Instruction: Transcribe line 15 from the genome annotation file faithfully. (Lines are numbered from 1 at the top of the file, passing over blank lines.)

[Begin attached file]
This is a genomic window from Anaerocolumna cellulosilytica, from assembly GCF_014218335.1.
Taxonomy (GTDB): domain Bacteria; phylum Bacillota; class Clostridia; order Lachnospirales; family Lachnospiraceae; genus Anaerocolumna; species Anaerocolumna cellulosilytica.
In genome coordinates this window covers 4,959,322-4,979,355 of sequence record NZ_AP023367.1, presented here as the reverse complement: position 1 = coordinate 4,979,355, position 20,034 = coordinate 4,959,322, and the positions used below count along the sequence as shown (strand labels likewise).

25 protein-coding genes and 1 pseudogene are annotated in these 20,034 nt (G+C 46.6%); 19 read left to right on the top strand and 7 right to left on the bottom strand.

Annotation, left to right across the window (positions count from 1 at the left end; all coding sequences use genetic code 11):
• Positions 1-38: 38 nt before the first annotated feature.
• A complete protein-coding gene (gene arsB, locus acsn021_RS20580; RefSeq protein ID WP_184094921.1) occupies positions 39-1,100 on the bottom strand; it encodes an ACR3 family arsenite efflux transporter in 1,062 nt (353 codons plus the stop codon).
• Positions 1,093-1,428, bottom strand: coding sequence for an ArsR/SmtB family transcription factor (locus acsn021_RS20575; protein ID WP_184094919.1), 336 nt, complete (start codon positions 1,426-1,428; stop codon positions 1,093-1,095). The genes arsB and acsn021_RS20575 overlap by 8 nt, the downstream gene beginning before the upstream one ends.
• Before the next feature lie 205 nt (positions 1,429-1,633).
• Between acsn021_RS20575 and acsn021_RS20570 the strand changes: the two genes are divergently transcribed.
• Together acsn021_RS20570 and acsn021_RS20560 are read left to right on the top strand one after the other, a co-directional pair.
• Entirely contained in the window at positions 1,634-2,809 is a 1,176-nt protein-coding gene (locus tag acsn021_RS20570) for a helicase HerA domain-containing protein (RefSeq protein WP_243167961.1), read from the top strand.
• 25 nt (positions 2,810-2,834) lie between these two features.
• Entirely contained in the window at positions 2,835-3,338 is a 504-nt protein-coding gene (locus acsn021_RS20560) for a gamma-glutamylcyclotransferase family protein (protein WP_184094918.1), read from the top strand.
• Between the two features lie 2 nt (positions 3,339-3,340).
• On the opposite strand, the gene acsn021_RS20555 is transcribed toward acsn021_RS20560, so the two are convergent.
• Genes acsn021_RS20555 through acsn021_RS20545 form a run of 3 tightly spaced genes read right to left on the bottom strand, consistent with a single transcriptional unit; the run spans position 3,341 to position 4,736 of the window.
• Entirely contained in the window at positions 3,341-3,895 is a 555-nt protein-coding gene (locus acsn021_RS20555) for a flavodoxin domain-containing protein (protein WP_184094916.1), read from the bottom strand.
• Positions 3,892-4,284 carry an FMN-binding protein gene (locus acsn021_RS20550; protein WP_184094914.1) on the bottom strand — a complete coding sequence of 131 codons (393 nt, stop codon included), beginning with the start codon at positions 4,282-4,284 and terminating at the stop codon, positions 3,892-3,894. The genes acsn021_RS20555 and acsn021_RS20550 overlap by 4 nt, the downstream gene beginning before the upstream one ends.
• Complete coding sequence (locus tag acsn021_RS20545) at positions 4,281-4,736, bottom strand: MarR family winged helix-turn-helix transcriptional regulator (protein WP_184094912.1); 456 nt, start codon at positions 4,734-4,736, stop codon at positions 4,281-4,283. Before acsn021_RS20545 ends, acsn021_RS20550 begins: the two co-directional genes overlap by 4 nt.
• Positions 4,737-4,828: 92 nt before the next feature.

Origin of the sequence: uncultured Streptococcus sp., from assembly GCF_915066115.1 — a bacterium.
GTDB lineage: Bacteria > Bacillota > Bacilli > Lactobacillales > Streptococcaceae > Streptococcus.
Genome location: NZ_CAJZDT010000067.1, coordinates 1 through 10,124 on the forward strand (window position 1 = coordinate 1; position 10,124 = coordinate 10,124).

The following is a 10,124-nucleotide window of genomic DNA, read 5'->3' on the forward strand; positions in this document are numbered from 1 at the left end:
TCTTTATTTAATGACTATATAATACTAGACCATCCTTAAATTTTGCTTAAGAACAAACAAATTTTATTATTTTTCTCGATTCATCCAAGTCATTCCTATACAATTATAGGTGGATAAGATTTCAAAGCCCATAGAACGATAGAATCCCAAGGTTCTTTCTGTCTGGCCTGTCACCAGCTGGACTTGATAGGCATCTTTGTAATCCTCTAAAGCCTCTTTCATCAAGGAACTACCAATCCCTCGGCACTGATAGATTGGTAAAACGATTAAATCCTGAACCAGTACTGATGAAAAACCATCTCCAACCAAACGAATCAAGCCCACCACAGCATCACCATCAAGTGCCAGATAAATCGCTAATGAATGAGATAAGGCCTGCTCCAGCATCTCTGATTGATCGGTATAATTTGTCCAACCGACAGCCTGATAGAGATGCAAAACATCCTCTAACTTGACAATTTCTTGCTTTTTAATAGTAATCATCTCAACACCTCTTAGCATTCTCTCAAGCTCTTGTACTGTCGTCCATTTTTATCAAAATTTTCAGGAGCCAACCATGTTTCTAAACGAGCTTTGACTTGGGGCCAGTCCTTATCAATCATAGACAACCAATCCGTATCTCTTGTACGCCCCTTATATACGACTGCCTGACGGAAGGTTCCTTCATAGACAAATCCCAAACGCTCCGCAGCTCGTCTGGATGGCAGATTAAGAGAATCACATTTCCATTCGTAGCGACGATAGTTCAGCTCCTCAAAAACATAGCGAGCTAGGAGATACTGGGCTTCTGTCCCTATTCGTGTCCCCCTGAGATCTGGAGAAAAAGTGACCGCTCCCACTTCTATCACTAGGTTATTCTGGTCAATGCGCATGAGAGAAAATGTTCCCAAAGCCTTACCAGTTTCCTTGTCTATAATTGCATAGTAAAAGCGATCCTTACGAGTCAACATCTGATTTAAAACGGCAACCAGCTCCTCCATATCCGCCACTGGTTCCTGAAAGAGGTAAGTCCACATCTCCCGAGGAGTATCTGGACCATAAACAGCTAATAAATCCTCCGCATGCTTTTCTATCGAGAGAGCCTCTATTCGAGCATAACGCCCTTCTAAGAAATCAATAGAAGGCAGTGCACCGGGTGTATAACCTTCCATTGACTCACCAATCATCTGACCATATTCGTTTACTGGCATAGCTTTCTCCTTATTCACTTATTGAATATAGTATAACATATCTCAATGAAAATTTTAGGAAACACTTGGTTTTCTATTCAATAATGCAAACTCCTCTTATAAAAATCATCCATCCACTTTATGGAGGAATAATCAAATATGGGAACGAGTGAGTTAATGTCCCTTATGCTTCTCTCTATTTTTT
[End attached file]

• Between the two features lie 2 nt (positions 3,339-3,340).